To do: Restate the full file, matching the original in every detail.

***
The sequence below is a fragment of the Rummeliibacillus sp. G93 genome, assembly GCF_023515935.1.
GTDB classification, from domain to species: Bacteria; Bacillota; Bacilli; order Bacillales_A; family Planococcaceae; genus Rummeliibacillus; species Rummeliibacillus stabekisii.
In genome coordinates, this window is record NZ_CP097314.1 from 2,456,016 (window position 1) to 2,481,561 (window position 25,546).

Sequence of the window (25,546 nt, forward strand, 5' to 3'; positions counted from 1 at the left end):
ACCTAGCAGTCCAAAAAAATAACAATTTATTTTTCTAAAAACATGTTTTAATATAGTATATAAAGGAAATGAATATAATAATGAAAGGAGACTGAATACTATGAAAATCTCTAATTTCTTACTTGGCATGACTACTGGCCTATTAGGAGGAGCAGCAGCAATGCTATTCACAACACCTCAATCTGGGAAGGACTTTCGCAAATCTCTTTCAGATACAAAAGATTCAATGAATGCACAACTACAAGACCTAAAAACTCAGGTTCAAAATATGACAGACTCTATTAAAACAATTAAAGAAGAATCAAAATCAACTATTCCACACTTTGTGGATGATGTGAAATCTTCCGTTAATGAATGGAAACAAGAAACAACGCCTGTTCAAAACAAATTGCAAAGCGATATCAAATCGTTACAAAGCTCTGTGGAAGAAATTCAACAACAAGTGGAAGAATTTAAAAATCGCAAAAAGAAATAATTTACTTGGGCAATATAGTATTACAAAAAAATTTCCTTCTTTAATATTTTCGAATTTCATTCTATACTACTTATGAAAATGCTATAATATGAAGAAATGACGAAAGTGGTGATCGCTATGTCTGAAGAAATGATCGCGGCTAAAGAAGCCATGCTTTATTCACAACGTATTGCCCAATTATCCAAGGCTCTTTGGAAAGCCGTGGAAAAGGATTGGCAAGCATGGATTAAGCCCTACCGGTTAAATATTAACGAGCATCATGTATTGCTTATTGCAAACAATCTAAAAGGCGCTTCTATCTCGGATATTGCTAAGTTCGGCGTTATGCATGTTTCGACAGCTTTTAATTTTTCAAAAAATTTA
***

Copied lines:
The sequence below is a fragment of the Rummeliibacillus sp. G93 genome, assembly GCF_023515935.1.
GTDB classification, from domain to species: Bacteria; Bacillota; Bacilli; order Bacillales_A; family Planococcaceae; genus Rummeliibacillus; species Rummeliibacillus stabekisii.
In genome coordinates, this window is record NZ_CP097314.1 from 2,456,016 (window position 1) to 2,481,561 (window position 25,546).

Sequence of the window (25,546 nt, forward strand, 5' to 3'; positions counted from 1 at the left end):
ACCTAGCAGTCCAAAAAAATAACAATTTATTTTTCTAAAAACATGTTTTAATATAGTATATAAAGGAAATGAATATAATAATGAAAGGAGACTGAATACTATGAAAATCTCTAATTTCTTACTTGGCATGACTACTGGCCTATTAGGAGGAGCAGCAGCAATGCTATTCACAACACCTCAATCTGGGAAGGACTTTCGCAAATCTCTTTCAGATACAAAAGATTCAATGAATGCACAACTACAAGACCTAAAAACTCAGGTTCAAAATATGACAGACTCTATTAAAACAATTAAAGAAGAATCAAAATCAACTATTCCACACTTTGTGGATGATGTGAAATCTTCCGTTAATGAATGGAAACAAGAAACAACGCCTGTTCAAAACAAATTGCAAAGCGATATCAAATCGTTACAAAGCTCTGTGGAAGAAATTCAACAACAAGTGGAAGAATTTAAAAATCGCAAAAAGAAATAATTTACTTGGGCAATATAGTATTACAAAAAAATTTCCTTCTTTAATATTTTCGAATTTCATTCTATACTACTTATGAAAATGCTATAATATGAAGAAATGACGAAAGTGGTGATCGCTATGTCTGAAGAAATGATCGCGGCTAAAGAAGCCATGCTTTATTCACAACGTATTGCCCAATTATCCAAGGCTCTTTGGAAAGCCGTGGAAAAGGATTGGCAAGCATGGATTAAGCCCTACCGGTTAAATATTAACGAGCATCATGTATTGCTTATTGCAAACAATCTAAAAGGCGCTTCTATCTCGGATATTGCTAAGTTCGGCGTTATGCATGTTTCGACAGCTTTTAATTTTTCAAAAAATTTA